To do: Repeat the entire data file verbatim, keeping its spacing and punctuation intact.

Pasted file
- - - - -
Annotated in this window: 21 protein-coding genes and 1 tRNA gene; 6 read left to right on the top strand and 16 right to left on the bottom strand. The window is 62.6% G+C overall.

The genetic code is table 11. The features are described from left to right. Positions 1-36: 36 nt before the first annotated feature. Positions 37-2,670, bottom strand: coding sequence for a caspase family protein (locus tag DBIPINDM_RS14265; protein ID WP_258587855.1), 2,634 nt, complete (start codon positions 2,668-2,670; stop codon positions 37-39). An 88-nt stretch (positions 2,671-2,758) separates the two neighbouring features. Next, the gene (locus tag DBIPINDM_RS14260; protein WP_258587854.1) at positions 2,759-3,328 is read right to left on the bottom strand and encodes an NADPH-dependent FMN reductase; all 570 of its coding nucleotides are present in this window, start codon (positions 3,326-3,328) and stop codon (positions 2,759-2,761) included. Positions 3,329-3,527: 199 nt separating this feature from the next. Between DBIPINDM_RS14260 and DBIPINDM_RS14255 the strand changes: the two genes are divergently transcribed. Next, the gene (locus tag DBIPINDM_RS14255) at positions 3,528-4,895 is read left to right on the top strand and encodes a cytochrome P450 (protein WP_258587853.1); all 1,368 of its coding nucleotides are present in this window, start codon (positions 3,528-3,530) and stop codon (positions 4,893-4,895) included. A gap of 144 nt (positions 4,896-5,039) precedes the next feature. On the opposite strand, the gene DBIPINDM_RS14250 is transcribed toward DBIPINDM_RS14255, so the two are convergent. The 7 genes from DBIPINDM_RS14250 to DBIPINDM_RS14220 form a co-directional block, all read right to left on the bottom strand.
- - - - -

Annotated in this window: 21 protein-coding genes and 1 tRNA gene; 6 read left to right on the top strand and 16 right to left on the bottom strand. The window is 62.6% G+C overall.

The genetic code is table 11. The features are described from left to right. Positions 1-36: 36 nt before the first annotated feature. Positions 37-2,670, bottom strand: coding sequence for a caspase family protein (locus tag DBIPINDM_RS14265; protein ID WP_258587855.1), 2,634 nt, complete (start codon positions 2,668-2,670; stop codon positions 37-39). An 88-nt stretch (positions 2,671-2,758) separates the two neighbouring features. Next, the gene (locus tag DBIPINDM_RS14260; protein WP_258587854.1) at positions 2,759-3,328 is read right to left on the bottom strand and encodes an NADPH-dependent FMN reductase; all 570 of its coding nucleotides are present in this window, start codon (positions 3,326-3,328) and stop codon (positions 2,759-2,761) included. Positions 3,329-3,527: 199 nt separating this feature from the next. Between DBIPINDM_RS14260 and DBIPINDM_RS14255 the strand changes: the two genes are divergently transcribed. Next, the gene (locus tag DBIPINDM_RS14255) at positions 3,528-4,895 is read left to right on the top strand and encodes a cytochrome P450 (protein WP_258587853.1); all 1,368 of its coding nucleotides are present in this window, start codon (positions 3,528-3,530) and stop codon (positions 4,893-4,895) included. A gap of 144 nt (positions 4,896-5,039) precedes the next feature. On the opposite strand, the gene DBIPINDM_RS14250 is transcribed toward DBIPINDM_RS14255, so the two are convergent. The 7 genes from DBIPINDM_RS14250 to DBIPINDM_RS14220 form a co-directional block, all read right to left on the bottom strand.